(L) Images from the Ashcombe Guestbook.


    (L) Cecil Beaton's Scrapbook. (R) Greta Garbo Eye scarf fabric by Cecil Beaton.


    ME: What is your favorite piece in the exhibition? Is there anything about Beaton you were surprised to learn?

    AG: It's hard to have a favourite piece - there are many highlights - I was very thrilled to find Garbo's Rose, still owned by the photographer who bought it at the auction in 1980. This is the rose Garbo played with when they first met in 1932 and which he kept dried in his diary and later framed. Nothing speaks of Cecil's essentially romantic self more eloquently than this - was he in love with Greta? Or in love with the idea of her or the idea of being in love with her? It's probably one of the smallest items in the show but one of the most poignant and iconic.


    (L) Greta's Rose. (R) Garbo visited Beaton in England for the first time. She is photographed in Salisbury and in Beaton's mansion at Reddish House in Broadchalke/ England. 1951 - Here at the garden door, Reddish.


    In talking to and recording the residents of Broad Chalke who remembered Cecil I was so touched by their affection for him. I've worked with lots of very wealthy or renowned people and how they treat their staff, or how their staff speak of them, is perhaps one of the greatest litmus tests of a personality. You can't keep a pretence up at home and it was clear that they all had a lot of fun and kindness from Cecil and missed him very much. I felt that people needed to hear that and I hope that visitors to the show will take the time to listen to the brief excerpts we will be playing - some of them are hilarious, some very moving.

    ME: Any closing thoughts?

    AG: When Noel Coward was shown round Ashcombe in 1937, whilst staying for a weekend with Lady Juliet Duff in Wilton, he commented that he thought it "the most courageous thing he'd ever seen". In an age preoccupied with self-image and self-honesty Cecil has much to contribute - for all his carefully manufactured image he was undoubtedly unafraid to take his own course. He was a man acutely concerned with what the world thought of him, and yet, oddly determined to provoke criticism and judgement by being unrelentingly himself. For years he has been derided for being a social climber but how else is the talented man born out of his milieu to succeed? Especially in a time of such rigid social strata. On his trips to Reddish on the train from Waterloo he would often notice a suburban photographers studio, visible from the train window at the end of Victorian terrace in Woking and say to himself: "There but for the grace of God, go I". What a loss for us all if he hadn't had the drive and courage to become the man he was.

  • Charles James & Orchids

    Posted by Maria Permalink

    Charles James Ball Gowns, Photo by Cecil Beaton, 1948.

    Charles James mania has hit fever pitch. From the dim, somber galleries of the Costume Institute radiate visions of lush velvet bodices, folds of intricate tulle, and glistening, pearly silk satin. After a string of Anglo-themed shows, Charles James is a refreshing return to the elegance of post-war America. The retrospective is an auspicious choice, as 2014 was declared the year of Radiant Orchid. But what does this audacious hue have to do with the American master of couture? Let’s dive in, shall we.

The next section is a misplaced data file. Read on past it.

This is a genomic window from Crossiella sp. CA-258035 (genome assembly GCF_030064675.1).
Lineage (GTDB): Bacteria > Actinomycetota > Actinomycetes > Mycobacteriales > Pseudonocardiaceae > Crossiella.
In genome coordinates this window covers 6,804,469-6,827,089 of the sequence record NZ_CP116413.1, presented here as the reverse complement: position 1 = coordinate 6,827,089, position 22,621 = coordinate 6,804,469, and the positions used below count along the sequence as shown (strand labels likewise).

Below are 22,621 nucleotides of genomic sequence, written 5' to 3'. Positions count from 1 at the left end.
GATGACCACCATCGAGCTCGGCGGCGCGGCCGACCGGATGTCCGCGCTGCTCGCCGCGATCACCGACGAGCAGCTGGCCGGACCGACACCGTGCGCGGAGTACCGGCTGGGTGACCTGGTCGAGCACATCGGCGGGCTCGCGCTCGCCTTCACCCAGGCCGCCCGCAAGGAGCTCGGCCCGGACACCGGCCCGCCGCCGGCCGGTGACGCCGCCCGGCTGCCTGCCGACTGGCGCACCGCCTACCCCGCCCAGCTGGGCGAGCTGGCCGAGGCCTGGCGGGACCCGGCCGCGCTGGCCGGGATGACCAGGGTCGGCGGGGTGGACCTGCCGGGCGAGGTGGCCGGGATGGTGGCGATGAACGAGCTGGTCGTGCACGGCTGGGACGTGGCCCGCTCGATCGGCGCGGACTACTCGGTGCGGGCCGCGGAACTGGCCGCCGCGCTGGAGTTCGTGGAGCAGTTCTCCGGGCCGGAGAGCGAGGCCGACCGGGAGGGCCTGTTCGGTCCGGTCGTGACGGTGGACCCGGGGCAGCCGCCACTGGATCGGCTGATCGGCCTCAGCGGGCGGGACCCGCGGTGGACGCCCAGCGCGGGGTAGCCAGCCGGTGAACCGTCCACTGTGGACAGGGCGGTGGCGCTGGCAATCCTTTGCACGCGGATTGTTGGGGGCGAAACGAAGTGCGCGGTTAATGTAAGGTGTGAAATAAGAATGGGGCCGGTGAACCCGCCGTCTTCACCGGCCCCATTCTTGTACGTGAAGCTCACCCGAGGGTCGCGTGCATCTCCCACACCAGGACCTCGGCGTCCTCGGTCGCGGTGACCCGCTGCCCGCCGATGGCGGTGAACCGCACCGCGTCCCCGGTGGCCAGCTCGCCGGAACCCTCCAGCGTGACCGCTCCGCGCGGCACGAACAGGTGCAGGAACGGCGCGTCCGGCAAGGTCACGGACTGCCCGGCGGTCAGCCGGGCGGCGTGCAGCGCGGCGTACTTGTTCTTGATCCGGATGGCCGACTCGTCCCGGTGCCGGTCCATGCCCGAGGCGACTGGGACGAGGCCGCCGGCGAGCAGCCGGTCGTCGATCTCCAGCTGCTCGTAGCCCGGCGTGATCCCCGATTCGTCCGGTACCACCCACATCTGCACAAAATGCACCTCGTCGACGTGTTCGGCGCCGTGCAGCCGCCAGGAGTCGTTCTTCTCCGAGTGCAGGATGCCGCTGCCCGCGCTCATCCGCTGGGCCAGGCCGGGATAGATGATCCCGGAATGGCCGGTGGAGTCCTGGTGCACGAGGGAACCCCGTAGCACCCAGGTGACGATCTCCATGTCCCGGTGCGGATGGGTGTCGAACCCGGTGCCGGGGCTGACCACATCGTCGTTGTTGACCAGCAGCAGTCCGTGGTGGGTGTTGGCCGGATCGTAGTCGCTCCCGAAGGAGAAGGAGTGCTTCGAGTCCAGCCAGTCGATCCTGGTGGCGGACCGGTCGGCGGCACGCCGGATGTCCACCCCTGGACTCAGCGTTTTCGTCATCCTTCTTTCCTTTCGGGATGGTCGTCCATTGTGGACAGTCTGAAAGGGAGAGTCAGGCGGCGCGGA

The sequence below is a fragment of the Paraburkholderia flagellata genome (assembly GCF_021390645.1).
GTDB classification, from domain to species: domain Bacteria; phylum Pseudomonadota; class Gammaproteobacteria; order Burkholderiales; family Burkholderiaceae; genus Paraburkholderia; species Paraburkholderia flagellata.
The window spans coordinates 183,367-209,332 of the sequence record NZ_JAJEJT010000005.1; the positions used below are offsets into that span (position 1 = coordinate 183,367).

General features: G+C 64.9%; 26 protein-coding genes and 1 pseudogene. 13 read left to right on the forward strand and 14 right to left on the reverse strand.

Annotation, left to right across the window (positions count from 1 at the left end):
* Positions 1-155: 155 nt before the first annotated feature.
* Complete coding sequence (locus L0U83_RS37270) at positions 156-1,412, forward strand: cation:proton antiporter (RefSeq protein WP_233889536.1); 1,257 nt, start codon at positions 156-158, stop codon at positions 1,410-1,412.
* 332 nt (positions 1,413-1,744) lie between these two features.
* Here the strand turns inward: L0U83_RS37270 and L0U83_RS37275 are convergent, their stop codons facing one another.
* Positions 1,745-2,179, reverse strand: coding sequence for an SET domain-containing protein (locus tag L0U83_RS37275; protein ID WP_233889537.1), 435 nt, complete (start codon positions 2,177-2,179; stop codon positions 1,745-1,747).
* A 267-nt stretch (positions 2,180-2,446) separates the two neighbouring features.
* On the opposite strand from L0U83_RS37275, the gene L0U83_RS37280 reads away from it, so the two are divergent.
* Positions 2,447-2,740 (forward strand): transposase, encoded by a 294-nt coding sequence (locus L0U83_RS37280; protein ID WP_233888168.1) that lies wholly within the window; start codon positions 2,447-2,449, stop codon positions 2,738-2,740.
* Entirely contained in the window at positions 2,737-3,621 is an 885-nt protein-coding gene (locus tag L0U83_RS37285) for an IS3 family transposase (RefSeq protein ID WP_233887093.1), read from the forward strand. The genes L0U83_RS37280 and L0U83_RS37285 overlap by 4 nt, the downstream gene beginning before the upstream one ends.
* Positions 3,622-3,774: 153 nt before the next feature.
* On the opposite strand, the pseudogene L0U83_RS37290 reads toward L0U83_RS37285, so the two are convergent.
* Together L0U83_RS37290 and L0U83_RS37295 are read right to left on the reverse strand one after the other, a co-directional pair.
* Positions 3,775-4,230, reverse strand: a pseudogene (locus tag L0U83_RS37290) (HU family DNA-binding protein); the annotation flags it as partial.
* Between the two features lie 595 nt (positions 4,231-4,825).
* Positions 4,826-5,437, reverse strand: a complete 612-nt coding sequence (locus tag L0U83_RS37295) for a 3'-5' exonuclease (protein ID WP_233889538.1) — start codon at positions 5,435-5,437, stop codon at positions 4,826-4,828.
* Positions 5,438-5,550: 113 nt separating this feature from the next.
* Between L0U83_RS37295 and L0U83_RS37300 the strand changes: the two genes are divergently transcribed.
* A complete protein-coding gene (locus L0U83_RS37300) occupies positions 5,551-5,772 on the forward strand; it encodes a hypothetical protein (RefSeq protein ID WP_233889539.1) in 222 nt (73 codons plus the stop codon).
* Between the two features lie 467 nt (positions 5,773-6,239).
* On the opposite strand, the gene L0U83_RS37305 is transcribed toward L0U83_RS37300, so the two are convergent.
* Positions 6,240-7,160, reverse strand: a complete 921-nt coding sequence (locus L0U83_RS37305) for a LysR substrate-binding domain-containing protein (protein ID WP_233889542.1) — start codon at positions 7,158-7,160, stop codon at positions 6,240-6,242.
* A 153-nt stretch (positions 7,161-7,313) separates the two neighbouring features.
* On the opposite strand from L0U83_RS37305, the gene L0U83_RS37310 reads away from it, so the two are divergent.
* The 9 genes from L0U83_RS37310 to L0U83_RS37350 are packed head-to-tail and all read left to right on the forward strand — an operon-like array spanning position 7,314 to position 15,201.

Pantone’s annual chromatic dictation, announced just ahead of each new year, is a forecast decided by the zeitgeist, a secret formula that takes into account upcoming trends to deduce a prophetic declaration of taste. This year’s selection was met with mixed reviews; one critic called the choice both “hilariously misjudged” and thirty years late –1984 was after all, the year of “Purple Rain”. In truth, the hue is not for the faint of heart. It is bold and brazen, yet somehow murky, lying somewhere between pink and purple. What’s most interesting is the name, which grounds the abstraction of the designation. Orchid the flower lends orchid the color all the cache of one of the world’s most coveted plants.

    Even in the most modern sense, man’s creative ingenuity is ultimately an attempt to mimic nature’s inspiration. That the layers of a gown emulate the petals of a flower may be an obviously metaphor, but it is a useful one. The relationship between fashion and flora is explicit and robust. Twenty years ago, Richard Martin and a young Harold Koda took on this rampant stimulus of fashion in a small but cleverly devised exhibition titled Bloom. As stated in the catalogue, “Lush and sensual, the flowers of grand dresses are no merely their surface decoration but their essential metaphor.”

    Many of the fashion’s most prolific designers have selected signature flowers. The camellia is as emblematic of the house of Chanel as the quilted bag or tweed suit. Christian Dior, who inherited a fanatical love of gardening from his mother, based his spring 1954 collection on Lily of the Valley, or Manuet, then adopted the flower as the permanent symbol for the house. Paul Poiret chose the rose, which he incorporated right onto his clothing labels. So illustrious is this band of designers that one might suppose the assignment of a signature flower a forecast for success. American designer Charles James was similarly drawn to the intoxicating allure of the blossom. As noted by Martin and Koda, orchids inspired the sculptural forms and exotic palettes of his gowns. It speaks volume that of all the charms of the garden, James was most drawn to the mysterious and uncanny beauty of the orchid.


    (L) Christian Dior Spring collection basd on Lily of the Valley or Le Muguet, 1954.